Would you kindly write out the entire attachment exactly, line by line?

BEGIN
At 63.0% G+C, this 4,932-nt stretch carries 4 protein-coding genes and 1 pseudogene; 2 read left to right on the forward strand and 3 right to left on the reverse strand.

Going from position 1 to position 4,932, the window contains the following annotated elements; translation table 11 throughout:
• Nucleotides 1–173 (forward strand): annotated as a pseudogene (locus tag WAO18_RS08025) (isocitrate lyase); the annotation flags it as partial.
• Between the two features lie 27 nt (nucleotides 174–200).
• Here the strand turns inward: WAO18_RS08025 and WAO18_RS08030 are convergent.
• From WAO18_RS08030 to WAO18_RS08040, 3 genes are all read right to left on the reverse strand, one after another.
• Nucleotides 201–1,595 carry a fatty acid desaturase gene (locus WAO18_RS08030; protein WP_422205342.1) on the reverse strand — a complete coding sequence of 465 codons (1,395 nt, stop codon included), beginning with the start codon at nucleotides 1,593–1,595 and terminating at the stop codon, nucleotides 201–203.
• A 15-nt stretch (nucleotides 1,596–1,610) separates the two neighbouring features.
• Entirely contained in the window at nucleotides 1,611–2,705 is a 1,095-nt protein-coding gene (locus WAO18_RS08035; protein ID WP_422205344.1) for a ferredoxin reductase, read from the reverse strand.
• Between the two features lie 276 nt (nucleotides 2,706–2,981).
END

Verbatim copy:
At 63.0% G+C, this 4,932-nt stretch carries 4 protein-coding genes and 1 pseudogene; 2 read left to right on the forward strand and 3 right to left on the reverse strand.

Going from position 1 to position 4,932, the window contains the following annotated elements; translation table 11 throughout:
• Nucleotides 1–173 (forward strand): annotated as a pseudogene (locus tag WAO18_RS08025) (isocitrate lyase); the annotation flags it as partial.
• Between the two features lie 27 nt (nucleotides 174–200).
• Here the strand turns inward: WAO18_RS08025 and WAO18_RS08030 are convergent.
• From WAO18_RS08030 to WAO18_RS08040, 3 genes are all read right to left on the reverse strand, one after another.
• Nucleotides 201–1,595 carry a fatty acid desaturase gene (locus WAO18_RS08030; protein WP_422205342.1) on the reverse strand — a complete coding sequence of 465 codons (1,395 nt, stop codon included), beginning with the start codon at nucleotides 1,593–1,595 and terminating at the stop codon, nucleotides 201–203.
• A 15-nt stretch (nucleotides 1,596–1,610) separates the two neighbouring features.
• Entirely contained in the window at nucleotides 1,611–2,705 is a 1,095-nt protein-coding gene (locus WAO18_RS08035; protein ID WP_422205344.1) for a ferredoxin reductase, read from the reverse strand.
• Between the two features lie 276 nt (nucleotides 2,706–2,981).